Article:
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Jenny Gould Therapy

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The Curse of Perfectionism


Jenny Gould of The STP Consultancy



We all fail. That’s because we’re fallible human beings just doing the best we can.  Isn’t it ironic though - perfectionists ‘fail’ more often than the rest of us!  That’s because of the way perfectionists think; in their minds they will never be ‘good enough’.  Actually, it seems to me that there’s a bit of the perfectionist in many of us.


Of course we all want to be competent, to be good at what we do, but trying to be ‘perfect’ can be pathological,  because  it involves putting ourselves under an unhealthy degree of pressure. Perfectionists feel the need to constantly push themselves, often driving themselves into the ground.  They can find it difficult to relax, impossible to make decisions and often fuss over small unimportant things.  Their underlying hope is that they will somehow feel good enough – it’s about the need for approval.  But the price they pay is high – overwhelming levels of stress, anxiety, guilt, procrastination, self-recrimination, fear – and that’s just for starters!


Perfectionists are constantly afraid of making mistakes, and this fear of failure prevents them from trying new things.  They feel paralysed at the prospect of being outside of their comfort zone.   It’d be so ‘awful’ to make a mistake! But that means they deny themselves the opportunity to learn and to grow.  Perfectionists tend not to learn from mistakes – heck, there’s no time for that, they are far too busy beating themselves up!  We don’t expect perfection from other people so why are we are so hard on ourselves?  Would we be so unkind to a friend? Progress almost always includes setbacks, in fact you could say that failure is the foundation of success.  Actually  though, ‘successful’  people don't  see failure as failure in the way most of us do.  If they attempt something and it doesn’t give them what they want, they are more likely to put it down to experience rather think in terms of failure. Understand that and you’ll be prepared to take more risks, accept more challenges and feel more alive!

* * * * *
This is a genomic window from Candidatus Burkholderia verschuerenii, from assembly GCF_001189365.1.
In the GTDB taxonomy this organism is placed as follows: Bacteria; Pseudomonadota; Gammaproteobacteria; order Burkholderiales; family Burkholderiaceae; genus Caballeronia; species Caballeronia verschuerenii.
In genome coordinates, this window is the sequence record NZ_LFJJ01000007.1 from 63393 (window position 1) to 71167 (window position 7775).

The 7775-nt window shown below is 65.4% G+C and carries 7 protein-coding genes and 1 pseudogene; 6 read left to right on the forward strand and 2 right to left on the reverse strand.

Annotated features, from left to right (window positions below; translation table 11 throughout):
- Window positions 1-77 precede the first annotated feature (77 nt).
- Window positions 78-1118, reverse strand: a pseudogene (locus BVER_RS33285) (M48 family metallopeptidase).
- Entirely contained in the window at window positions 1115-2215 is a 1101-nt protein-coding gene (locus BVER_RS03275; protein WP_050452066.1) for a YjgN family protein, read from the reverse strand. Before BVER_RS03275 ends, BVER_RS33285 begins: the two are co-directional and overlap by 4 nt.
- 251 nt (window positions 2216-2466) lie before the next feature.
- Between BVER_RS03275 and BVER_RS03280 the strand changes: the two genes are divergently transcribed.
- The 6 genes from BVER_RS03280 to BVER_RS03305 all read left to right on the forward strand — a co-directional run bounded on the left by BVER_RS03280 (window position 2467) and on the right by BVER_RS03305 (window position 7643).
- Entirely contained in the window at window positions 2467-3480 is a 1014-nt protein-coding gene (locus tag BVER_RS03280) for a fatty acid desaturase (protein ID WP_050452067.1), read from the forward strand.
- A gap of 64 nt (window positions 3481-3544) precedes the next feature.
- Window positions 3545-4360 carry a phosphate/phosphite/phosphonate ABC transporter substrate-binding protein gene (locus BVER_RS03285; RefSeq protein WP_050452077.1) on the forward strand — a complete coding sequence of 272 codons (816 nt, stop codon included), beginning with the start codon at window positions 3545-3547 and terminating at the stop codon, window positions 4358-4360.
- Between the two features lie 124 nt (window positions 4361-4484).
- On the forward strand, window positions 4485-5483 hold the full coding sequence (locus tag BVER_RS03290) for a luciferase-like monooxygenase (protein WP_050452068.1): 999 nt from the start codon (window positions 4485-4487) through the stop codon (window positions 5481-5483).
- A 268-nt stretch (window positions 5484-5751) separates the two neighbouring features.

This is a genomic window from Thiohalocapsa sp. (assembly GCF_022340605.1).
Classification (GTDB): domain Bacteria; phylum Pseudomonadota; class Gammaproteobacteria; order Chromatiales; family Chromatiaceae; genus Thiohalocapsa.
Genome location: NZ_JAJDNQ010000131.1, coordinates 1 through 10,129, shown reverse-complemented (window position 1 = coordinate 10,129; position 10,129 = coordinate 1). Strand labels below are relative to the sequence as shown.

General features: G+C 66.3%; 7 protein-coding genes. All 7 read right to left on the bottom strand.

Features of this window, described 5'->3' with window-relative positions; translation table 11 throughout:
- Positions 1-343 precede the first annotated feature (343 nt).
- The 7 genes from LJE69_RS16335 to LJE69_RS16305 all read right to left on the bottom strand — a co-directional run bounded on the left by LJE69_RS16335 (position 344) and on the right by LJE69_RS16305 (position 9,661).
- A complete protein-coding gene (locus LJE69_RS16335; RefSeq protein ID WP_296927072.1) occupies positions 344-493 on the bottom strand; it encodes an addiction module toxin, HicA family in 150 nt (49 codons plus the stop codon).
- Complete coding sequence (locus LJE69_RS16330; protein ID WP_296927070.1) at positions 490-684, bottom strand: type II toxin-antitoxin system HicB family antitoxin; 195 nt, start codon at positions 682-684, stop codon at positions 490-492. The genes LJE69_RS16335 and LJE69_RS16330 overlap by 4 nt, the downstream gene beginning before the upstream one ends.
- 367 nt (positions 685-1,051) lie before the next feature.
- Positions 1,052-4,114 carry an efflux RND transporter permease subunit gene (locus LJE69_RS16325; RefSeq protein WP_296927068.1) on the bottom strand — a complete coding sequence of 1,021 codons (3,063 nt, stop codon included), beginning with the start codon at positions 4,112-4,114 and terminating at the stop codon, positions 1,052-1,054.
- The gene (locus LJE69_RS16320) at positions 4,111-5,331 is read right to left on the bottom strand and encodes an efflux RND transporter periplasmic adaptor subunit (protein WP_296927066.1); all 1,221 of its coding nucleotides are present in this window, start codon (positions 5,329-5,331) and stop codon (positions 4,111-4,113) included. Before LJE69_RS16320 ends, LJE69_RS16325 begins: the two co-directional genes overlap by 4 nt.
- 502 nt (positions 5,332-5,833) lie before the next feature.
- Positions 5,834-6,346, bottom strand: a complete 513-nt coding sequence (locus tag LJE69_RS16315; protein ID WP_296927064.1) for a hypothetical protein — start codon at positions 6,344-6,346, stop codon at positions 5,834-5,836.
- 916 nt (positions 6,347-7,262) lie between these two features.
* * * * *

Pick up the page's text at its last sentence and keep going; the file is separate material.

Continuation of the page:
I love this quote from Ann Lamott’s book “Bird by Bird, Some instructions on Writing and Life”


“Perfectionism is the voice of the oppressor, the enemy of the people.  It will keep you cramped and insane your whole life and is the main obstacle between you and a rubbish first draft.  I think perfectionism is based on the obsessive belief that if you run carefully enough, hitting each stepping-stone just right, you won’t have to die.  The truth is that you will die anyway and that a lot of people who aren’t even looking at their feet are going to do a whole lot better than you and have a lot more fun while they’re doing it”


Perfectionism is often linked to what we call ‘good girl syndrome’, where the person spends a lot of time trying to please others, but neglects to pay attention to their own needs. They have a tendency to make assumptions about what others think of them too - jumping to conclusions, mind-reading and so on.  They make lots of demands about themselves, about other people and the world in general. Beware of the ‘musts’ ‘shoulds’ and  ‘have to’s’ !. It’s important to learn how to stand back and observe the ‘thinking’ self, to tune into our thoughts and challenge those unhelpful thinking habits.


If you don’t fail sometimes then you aren’t really living your life.  Let’s face it, it would make you a pretty unpleasant person to be around if you could achieve perfection! Being authentic, keeping it real, warts and all is what connects us with other people.  


Would you like to learn to cope better when things don’t go according to plan? Here are some tips for handling ‘failure’:



 Ask yourself what you can learn from what happened.  Think of it as a learning experience – something that will help you grow.


 *Resolve to move on, and take some action – that helps to quickly rebuild your self confidence.


 *Remind yourself that all the most successful people have failed, some of them many times!


 *Get it into perspective. We can be too ready to blame ourselves 100% when things go wrong -      

       invariably there are other contributing factors.  If however it really was your fault then face up to      

      it. Be gracious, embrace it and take responsibility.


 *Watch what you’re thinking – ‘I’m rubbish’, ‘I’ll never make it’, ‘This always happens to me’.

      Negative thoughts will make you feel worse, so challenge them and replace them with more    

      helpful ones.


 *And watch what you’re saying too – never say anything about yourself you don’t want to be      



 *Remind yourself of your successes – write them down and take time to celebrate them. This  

        is one of the ways to develop emotional resiliency.


      AND ….say after me ‘Good enough IS good enough!’

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